If I had to pick just one favourite Pilates exercise, I think it would have to be the Shoulder Bridge.

I love teaching the Pilates Shoulder Bridge and practicing myself. It’s included in almost all of the Pilates classes I teach each week, for beginners and the more experienced. Here’s why: 


It improves muscle strength in the back of the legs (especially the gluteus maximus) and the deep abdominal muscles. These are all important muscles that help to support the spine.


It improves core stability and pelvic stability. The deep lying abdominal muscles need to be used to peel the spine away from the floor whilst keeping the shoulders relaxed and avoiding the ribcage faring.


It mobilises the spine by using segmental control. Each bone of the spine peels away one by one in order to create movement in between the discs of the spine. There’s flexion in the lumbar spine (lower back) which is helpful for people who tend to over-arch. Then there’s extension in the thoracic spine (upper back) which is good for people who have an office-based job and tend to hunch forward.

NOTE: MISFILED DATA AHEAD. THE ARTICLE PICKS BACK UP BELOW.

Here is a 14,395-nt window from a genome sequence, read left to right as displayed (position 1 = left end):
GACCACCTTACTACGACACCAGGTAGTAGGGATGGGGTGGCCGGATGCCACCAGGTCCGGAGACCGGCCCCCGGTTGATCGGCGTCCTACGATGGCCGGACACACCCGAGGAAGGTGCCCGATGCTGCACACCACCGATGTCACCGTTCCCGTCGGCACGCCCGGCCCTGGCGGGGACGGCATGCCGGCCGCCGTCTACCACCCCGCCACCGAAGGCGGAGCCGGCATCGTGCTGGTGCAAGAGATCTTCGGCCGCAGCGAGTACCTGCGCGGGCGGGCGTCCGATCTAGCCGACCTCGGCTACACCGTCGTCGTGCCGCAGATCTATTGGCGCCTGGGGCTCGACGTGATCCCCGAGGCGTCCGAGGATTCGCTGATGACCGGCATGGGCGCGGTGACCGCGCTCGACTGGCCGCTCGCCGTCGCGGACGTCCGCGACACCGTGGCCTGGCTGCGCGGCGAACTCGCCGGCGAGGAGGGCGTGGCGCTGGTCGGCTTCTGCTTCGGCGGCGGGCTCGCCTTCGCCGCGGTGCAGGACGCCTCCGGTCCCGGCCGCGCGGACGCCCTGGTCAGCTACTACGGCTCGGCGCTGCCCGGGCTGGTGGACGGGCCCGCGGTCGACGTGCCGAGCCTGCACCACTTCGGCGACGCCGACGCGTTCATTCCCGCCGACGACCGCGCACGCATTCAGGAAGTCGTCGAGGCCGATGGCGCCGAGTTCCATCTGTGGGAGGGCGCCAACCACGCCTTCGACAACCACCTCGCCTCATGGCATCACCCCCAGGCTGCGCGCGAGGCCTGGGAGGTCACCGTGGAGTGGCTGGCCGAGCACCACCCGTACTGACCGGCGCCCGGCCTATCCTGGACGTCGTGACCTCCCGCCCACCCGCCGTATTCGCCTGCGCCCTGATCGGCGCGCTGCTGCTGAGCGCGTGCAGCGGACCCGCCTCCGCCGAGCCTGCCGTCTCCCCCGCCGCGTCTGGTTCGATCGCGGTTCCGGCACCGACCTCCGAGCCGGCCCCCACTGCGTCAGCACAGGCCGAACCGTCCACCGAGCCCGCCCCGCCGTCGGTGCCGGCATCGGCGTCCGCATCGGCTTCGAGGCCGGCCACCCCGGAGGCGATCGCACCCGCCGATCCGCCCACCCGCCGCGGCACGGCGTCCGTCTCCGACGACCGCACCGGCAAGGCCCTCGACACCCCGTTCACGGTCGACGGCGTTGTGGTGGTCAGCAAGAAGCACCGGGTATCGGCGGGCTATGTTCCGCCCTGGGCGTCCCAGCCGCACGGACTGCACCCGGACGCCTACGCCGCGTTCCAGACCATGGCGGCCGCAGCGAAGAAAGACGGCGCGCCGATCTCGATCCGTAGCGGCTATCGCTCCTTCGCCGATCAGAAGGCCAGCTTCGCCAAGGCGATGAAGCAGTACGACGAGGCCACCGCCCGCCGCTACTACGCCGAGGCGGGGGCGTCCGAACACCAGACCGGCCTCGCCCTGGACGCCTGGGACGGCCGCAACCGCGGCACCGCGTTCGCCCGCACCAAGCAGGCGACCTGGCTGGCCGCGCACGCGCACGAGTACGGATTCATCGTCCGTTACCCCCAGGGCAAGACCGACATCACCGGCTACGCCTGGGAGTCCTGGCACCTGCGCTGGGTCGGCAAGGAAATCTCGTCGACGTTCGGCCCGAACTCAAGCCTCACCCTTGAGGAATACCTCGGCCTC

Lots of variations

There are so many variations to keep this exercise interesting and challenging. Placing your hands across the chest, adding an arm lift, heel lift, knee lift, holding a ball etc. It’s also great for beginners as they can start by lifting just a little off the floor and then over time start to lift higher.

Diagnostic Tool

I can often see any muscles imbalances when a person does a Shoulder Bridge. I can see if the weight is even in their feet or if their toes lift. I can see whether their knees fall out to the side and if they can keep their pelvis level when lifting an adding a heel lift.

If you only have a few minutes a day to practice an exercise at home, this one should be top of your list!